Cast: Camila Mendes, Archie Renaux, Marisa Tomei, Rachel Matthews, Lena Olin, Anthony Heald
Director: Carlson Young
Runtime: 104 min
It took three Screenwriters – Christine Lenig, Luke Spencer Roberts, and Justin Matthews to dream up this romcom. The story is about Ana (Camila Mendes) and her ambitions. She is an employee at an art auction house run by Claire (Marisa Tomei, doing a great riff on Meryl Streep’s ‘Devil Wears Prada’ character). Claire is an imposing perfectionist and Ana is greedy enough for a breakthrough in her career. When Ana discovers a typo in an auction catalog and brings it to Claire’s attention just before the item gets sold, she gets an in into Claire’s affections. Claire rewards Ana by inviting her to London to help with handling a major collection about to hit the market. En route, she gets a free upgrade to first class on the flight, meets a dashing young man Will (Archie Renaux), and begins to fall for him. And the expected complications follow.
Rich boy Will thinks she is the boss of the auction house and Ana does nothing to correct his misconception. The white lie sets off a glamorous chain of events, romance, and opportunity, but her fib eventually surfaces and causes a rift.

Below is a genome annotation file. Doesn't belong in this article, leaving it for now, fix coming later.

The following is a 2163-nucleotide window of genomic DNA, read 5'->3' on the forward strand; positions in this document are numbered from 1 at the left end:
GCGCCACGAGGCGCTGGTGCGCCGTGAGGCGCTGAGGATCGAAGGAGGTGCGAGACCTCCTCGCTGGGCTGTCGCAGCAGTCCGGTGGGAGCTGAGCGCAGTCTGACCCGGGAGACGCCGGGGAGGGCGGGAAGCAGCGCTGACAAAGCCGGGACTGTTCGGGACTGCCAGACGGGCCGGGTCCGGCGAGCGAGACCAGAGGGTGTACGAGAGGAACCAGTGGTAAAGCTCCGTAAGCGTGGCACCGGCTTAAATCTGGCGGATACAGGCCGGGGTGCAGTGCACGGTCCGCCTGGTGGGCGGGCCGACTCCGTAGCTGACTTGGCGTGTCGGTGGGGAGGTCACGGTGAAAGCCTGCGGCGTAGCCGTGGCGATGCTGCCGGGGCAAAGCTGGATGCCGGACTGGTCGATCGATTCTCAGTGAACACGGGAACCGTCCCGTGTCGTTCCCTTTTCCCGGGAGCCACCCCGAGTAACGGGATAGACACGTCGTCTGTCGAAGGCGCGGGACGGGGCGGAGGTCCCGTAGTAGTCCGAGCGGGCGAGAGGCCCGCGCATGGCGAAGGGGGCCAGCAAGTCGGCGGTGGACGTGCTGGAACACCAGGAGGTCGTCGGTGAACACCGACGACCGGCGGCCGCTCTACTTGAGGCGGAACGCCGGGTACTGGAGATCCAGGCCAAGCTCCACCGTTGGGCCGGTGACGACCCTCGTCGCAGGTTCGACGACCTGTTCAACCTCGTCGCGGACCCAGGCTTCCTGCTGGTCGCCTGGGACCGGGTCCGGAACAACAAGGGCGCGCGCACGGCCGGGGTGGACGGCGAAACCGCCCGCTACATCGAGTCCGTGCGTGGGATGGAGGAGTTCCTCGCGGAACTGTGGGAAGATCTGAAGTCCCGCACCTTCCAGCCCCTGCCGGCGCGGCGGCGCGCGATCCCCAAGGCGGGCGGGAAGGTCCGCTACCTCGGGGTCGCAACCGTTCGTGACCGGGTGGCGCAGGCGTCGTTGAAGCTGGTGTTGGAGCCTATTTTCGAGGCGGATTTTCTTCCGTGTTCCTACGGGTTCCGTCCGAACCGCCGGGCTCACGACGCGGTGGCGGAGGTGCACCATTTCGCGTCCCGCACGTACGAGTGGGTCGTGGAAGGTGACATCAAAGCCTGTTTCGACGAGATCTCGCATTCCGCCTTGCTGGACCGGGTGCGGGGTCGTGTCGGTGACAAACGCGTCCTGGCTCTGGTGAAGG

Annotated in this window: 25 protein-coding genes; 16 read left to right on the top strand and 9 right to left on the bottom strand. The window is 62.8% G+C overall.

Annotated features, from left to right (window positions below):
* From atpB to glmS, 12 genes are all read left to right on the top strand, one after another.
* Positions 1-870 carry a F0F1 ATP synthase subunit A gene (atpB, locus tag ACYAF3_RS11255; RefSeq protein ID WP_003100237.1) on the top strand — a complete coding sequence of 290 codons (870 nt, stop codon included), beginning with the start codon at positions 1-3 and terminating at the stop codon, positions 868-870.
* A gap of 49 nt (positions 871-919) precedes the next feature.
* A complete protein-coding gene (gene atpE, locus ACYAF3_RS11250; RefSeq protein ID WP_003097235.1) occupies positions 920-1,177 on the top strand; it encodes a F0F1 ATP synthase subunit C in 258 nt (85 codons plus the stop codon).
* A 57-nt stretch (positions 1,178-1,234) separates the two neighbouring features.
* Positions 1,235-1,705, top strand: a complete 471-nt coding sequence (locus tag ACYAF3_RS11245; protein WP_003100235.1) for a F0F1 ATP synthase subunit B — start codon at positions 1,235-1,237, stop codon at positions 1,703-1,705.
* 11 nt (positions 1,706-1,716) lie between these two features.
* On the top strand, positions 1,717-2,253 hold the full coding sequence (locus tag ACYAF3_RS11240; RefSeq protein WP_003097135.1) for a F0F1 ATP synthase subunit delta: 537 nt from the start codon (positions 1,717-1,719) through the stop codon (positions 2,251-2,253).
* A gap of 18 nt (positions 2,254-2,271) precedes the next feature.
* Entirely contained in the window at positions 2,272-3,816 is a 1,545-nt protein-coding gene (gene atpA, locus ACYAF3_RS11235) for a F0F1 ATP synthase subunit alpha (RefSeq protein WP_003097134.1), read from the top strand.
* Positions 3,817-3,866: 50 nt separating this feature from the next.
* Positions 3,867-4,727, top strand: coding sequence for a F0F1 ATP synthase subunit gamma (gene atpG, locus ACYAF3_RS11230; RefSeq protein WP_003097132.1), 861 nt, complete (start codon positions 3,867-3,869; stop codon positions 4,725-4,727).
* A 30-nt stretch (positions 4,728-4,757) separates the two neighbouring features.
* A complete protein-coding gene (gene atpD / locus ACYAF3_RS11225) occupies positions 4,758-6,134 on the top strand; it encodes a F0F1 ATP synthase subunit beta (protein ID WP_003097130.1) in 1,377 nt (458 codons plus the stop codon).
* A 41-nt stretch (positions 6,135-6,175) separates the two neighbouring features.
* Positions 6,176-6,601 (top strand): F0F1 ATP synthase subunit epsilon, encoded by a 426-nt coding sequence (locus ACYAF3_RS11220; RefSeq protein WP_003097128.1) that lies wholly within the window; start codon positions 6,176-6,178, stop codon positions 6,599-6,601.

Like the adage says and it’s true here, ‘Too many cooks spoil the broth.’ The idea might have sounded good on paper but as envisaged in the movie, it plays out as irritating rather than funny. Can Love Trump deliberate misrepresentation question you might ask?
If the actors have strong charisma and are likeable in their roles it just may work out to the good. But Ana played by Camila Mendes is flippant and never truly regrets her white lie. She goes through the motions but there’s no sincerity in her apology. And it just isn’t believable that Will would overlook such a huge character flaw in his partner. The part where Ana and William get to know each other is romantic enough but when she enters William’s world, meets his mother Catherine ( Lena Olin) a famous British actress, and Julian (Anthony Heald), an artist, and they instantly adore her, it feels contrived.
The cast is studded with good, dependable actors and that’s probably the only saving grace here. Marisa Tomei does well to play Claire with all the gusto and bite that the role demands. Lena Olin and Archie Renaux are extremely likable in their respective roles. But Mendes, though assured doesn’t lend empathy or vulnerability to her role. The writing which takes a generic route to having the two young protagonists fall in love, fails to take any interesting or humorous turns. At best, this is passable entertainment geared up to suit the Valentine`s Day demand.